Much of the re-regulatory fever focuses on the Federal Reserve and any new agencies created to clean up the fiasco. Central, however, will be a more vigorous Securities and Exchange Commission, or whatever holds that investor-protection function.

McCain displayed a sudden interest in the SEC last week when he demanded that Chairman Chris Cox be fired. When his campaign was asked if the senator had ever criticized the current commission’s performance before, they failed to respond.

All For Obama

Tellingly, three former SEC chairmen, a Democrat, Arthur Levitt, and two Republicans, David Ruder and Bill Donaldson, have endorsed Obama. Levitt is a board member of Bloomberg LP, the parent company of Bloomberg News.

Donaldson, who was tapped by Bush to head the SEC, says Obama called him last year about the financial-regulatory problems. He has never heard from McCain.

“Obama has been talking about the need for better financial regulation well before this crisis hit and has done some real thinking about it,” says Donaldson, a lifelong Republican. “McCain comes across as someone who suddenly realized changes have to be made.”

There is a case for McCain: it’s if you believe in less regulation, that the government should get out of the way and let the markets work their will.

No `Real Understanding’

“I don’t think anyone who wants to increase the burden of government regulation and high taxes has any real understanding of economics,” McCain said this spring at an Inez, Kentucky, town hall meeting, where he also declared “the fundamentals of our economy are good.”

Until recently, he repeatedly invoked Ronald Reagan‘s calls for less regulation. He voted for the 2002 Sarbanes-Oxley corporate-governance regulations — then last year said he regretted that vote.

McCain isn’t averse to some regulations. He has strongly championed a greater federal role in campaign finance, tobacco and boxing. In each case, he saw a clear villain — special- interest money, a tobacco product that puts profits ahead of lives, and unscrupulous boxing promoters.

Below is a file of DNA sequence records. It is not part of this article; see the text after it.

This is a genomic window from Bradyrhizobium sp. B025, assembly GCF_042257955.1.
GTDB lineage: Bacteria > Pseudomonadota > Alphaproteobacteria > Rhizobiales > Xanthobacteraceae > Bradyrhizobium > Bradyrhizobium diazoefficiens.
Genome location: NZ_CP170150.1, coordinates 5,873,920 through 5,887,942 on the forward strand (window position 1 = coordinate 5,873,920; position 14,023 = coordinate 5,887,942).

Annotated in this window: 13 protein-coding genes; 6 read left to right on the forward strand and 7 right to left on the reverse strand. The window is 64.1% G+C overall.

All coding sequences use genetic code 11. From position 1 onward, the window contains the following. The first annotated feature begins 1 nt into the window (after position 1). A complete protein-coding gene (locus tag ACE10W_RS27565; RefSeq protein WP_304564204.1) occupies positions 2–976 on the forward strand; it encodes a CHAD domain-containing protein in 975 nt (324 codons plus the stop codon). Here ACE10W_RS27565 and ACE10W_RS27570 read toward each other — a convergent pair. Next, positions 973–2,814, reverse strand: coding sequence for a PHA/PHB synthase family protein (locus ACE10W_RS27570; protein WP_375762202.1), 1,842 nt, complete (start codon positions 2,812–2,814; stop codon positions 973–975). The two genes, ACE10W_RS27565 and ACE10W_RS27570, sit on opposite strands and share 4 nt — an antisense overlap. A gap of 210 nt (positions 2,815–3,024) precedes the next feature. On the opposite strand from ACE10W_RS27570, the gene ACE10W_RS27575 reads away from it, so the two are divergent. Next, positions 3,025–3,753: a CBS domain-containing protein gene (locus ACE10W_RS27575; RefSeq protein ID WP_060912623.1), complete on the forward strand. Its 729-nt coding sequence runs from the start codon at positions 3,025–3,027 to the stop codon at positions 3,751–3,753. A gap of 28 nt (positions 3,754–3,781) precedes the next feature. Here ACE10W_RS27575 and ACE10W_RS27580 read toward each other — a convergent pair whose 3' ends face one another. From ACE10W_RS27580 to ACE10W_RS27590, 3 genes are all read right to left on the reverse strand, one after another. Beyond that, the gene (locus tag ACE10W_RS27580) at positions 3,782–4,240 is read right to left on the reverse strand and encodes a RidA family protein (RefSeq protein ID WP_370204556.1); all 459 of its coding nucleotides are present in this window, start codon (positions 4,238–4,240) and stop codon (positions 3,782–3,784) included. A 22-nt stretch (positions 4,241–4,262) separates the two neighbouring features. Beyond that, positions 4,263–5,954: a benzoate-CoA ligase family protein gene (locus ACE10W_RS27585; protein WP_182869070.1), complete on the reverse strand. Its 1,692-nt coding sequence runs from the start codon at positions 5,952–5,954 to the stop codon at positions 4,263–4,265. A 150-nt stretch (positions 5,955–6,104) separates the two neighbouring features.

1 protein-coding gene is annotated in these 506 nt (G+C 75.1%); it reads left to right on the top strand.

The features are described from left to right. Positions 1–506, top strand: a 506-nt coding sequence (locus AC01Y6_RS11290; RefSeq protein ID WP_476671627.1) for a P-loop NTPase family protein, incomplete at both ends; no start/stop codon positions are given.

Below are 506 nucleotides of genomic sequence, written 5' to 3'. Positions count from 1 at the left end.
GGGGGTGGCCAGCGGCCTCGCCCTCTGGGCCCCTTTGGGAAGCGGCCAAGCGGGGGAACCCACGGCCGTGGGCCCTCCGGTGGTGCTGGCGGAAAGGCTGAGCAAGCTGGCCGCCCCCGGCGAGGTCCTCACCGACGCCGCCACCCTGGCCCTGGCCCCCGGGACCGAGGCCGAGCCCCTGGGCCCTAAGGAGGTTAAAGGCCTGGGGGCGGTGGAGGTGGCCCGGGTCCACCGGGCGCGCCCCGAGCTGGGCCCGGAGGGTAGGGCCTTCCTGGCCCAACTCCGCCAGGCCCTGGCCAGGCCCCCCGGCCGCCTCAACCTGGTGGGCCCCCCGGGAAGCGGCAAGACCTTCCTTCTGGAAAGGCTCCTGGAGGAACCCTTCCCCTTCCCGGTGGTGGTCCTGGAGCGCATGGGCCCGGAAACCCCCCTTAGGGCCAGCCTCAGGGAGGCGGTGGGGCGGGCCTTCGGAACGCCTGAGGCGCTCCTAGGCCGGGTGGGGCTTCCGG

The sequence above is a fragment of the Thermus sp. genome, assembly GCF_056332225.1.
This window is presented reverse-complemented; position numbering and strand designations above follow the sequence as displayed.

There has been little evidence that prior to last week he ever put financial firms in this category. Although he assailed excessive corporate compensation last week, McCain has opposed a tepid House-passed bill that would give corporate shareholders the right to cast a non-binding vote on compensation of top executives.

Turning to Gramm

The person he has turned to most for counsel on such matters is his ex-Senate colleague Phil Gramm. Gramm is a political Gordon Gekko, a brainy economist with a Darwinian view of markets and public policy.

It’s not easy to remember what the financial world looked like 10 days ago much less 10 months ago. Decisions that will be reached after this election will be the most important since the 1930s.

Obama, as more than a few Democrats are complaining, hasn’t been as quick, sharp — or demagogic — as they would like. McCain has been beset by deeper difficulties: an inchoate and inconsistent message that seems to reflect political exigencies more than principled convictions.

On the financial crisis, last week belonged to Obama.

(Albert R. Hunt is the executive editor for Washington at Bloomberg News. The opinions expressed are his own.)